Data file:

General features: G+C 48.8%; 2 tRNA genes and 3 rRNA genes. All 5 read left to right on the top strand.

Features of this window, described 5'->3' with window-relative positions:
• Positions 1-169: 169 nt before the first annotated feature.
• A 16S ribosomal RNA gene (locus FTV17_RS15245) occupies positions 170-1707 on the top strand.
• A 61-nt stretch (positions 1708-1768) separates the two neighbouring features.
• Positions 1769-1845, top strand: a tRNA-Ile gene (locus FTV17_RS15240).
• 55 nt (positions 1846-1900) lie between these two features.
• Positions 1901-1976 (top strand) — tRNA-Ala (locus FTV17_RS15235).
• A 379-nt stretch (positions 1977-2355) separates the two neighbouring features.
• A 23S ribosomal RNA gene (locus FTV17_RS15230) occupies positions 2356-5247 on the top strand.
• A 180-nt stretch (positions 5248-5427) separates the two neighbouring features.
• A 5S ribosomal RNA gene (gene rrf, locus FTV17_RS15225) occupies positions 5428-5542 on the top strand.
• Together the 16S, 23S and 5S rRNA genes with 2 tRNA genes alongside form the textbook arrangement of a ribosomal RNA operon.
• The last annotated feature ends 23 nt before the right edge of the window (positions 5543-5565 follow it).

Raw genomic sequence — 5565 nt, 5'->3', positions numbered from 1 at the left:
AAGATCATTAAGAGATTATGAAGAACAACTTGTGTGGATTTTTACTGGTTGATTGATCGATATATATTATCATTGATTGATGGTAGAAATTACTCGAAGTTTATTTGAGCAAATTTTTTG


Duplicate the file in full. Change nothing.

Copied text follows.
General features: G+C 48.8%; 2 tRNA genes and 3 rRNA genes. All 5 read left to right on the top strand.

Features of this window, described 5'->3' with window-relative positions:
• Positions 1-169: 169 nt before the first annotated feature.
• A 16S ribosomal RNA gene (locus FTV17_RS15245) occupies positions 170-1707 on the top strand.
• A 61-nt stretch (positions 1708-1768) separates the two neighbouring features.
• Positions 1769-1845, top strand: a tRNA-Ile gene (locus FTV17_RS15240).
• 55 nt (positions 1846-1900) lie between these two features.
• Positions 1901-1976 (top strand) — tRNA-Ala (locus FTV17_RS15235).
• A 379-nt stretch (positions 1977-2355) separates the two neighbouring features.
• A 23S ribosomal RNA gene (locus FTV17_RS15230) occupies positions 2356-5247 on the top strand.
• A 180-nt stretch (positions 5248-5427) separates the two neighbouring features.
• A 5S ribosomal RNA gene (gene rrf, locus FTV17_RS15225) occupies positions 5428-5542 on the top strand.
• Together the 16S, 23S and 5S rRNA genes with 2 tRNA genes alongside form the textbook arrangement of a ribosomal RNA operon.
• The last annotated feature ends 23 nt before the right edge of the window (positions 5543-5565 follow it).

Raw genomic sequence — 5565 nt, 5'->3', positions numbered from 1 at the left:
AAGATCATTAAGAGATTATGAAGAACAACTTGTGTGGATTTTTACTGGTTGATTGATCGATATATATTATCATTGATTGATGGTAGAAATTACTCGAAGTTTATTTGAGCAAATTTTTTG